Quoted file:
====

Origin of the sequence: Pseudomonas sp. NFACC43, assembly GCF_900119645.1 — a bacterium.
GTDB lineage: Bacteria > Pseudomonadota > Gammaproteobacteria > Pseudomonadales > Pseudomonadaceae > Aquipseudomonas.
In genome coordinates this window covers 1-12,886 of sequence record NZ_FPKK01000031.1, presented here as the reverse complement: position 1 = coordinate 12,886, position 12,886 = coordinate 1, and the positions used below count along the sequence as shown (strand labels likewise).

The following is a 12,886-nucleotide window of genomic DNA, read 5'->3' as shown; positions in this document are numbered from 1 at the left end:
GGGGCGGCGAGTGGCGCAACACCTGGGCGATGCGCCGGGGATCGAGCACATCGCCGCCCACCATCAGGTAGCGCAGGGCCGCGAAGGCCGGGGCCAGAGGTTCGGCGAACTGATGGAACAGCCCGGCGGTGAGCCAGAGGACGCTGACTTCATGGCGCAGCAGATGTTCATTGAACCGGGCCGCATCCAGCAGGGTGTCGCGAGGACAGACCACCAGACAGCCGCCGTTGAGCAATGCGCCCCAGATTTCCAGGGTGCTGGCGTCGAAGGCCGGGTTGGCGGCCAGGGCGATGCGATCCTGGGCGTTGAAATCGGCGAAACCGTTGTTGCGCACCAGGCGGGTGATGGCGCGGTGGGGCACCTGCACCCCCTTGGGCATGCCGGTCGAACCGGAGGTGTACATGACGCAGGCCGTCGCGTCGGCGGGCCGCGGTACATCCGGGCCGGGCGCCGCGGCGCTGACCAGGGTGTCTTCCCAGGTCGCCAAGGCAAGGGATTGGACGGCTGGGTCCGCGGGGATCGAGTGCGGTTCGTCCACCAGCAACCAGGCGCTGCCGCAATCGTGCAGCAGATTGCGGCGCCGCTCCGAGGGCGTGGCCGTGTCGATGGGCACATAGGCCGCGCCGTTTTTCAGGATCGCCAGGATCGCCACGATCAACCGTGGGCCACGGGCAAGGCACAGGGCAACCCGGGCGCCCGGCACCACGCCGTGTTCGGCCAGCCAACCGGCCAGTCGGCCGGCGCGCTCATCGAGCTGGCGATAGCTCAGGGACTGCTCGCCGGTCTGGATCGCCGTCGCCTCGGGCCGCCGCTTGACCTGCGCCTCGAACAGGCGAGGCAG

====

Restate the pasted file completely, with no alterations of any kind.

Origin of the sequence: Pseudomonas sp. NFACC43, assembly GCF_900119645.1 — a bacterium.
GTDB lineage: Bacteria > Pseudomonadota > Gammaproteobacteria > Pseudomonadales > Pseudomonadaceae > Aquipseudomonas.
In genome coordinates this window covers 1-12,886 of sequence record NZ_FPKK01000031.1, presented here as the reverse complement: position 1 = coordinate 12,886, position 12,886 = coordinate 1, and the positions used below count along the sequence as shown (strand labels likewise).

The following is a 12,886-nucleotide window of genomic DNA, read 5'->3' as shown; positions in this document are numbered from 1 at the left end:
GGGGCGGCGAGTGGCGCAACACCTGGGCGATGCGCCGGGGATCGAGCACATCGCCGCCCACCATCAGGTAGCGCAGGGCCGCGAAGGCCGGGGCCAGAGGTTCGGCGAACTGATGGAACAGCCCGGCGGTGAGCCAGAGGACGCTGACTTCATGGCGCAGCAGATGTTCATTGAACCGGGCCGCATCCAGCAGGGTGTCGCGAGGACAGACCACCAGACAGCCGCCGTTGAGCAATGCGCCCCAGATTTCCAGGGTGCTGGCGTCGAAGGCCGGGTTGGCGGCCAGGGCGATGCGATCCTGGGCGTTGAAATCGGCGAAACCGTTGTTGCGCACCAGGCGGGTGATGGCGCGGTGGGGCACCTGCACCCCCTTGGGCATGCCGGTCGAACCGGAGGTGTACATGACGCAGGCCGTCGCGTCGGCGGGCCGCGGTACATCCGGGCCGGGCGCCGCGGCGCTGACCAGGGTGTCTTCCCAGGTCGCCAAGGCAAGGGATTGGACGGCTGGGTCCGCGGGGATCGAGTGCGGTTCGTCCACCAGCAACCAGGCGCTGCCGCAATCGTGCAGCAGATTGCGGCGCCGCTCCGAGGGCGTGGCCGTGTCGATGGGCACATAGGCCGCGCCGTTTTTCAGGATCGCCAGGATCGCCACGATCAACCGTGGGCCACGGGCAAGGCACAGGGCAACCCGGGCGCCCGGCACCACGCCGTGTTCGGCCAGCCAACCGGCCAGTCGGCCGGCGCGCTCATCGAGCTGGCGATAGCTCAGGGACTGCTCGCCGGTCTGGATCGCCGTCGCCTCGGGCCGCCGCTTGACCTGCGCCTCGAACAGGCGAGGCAG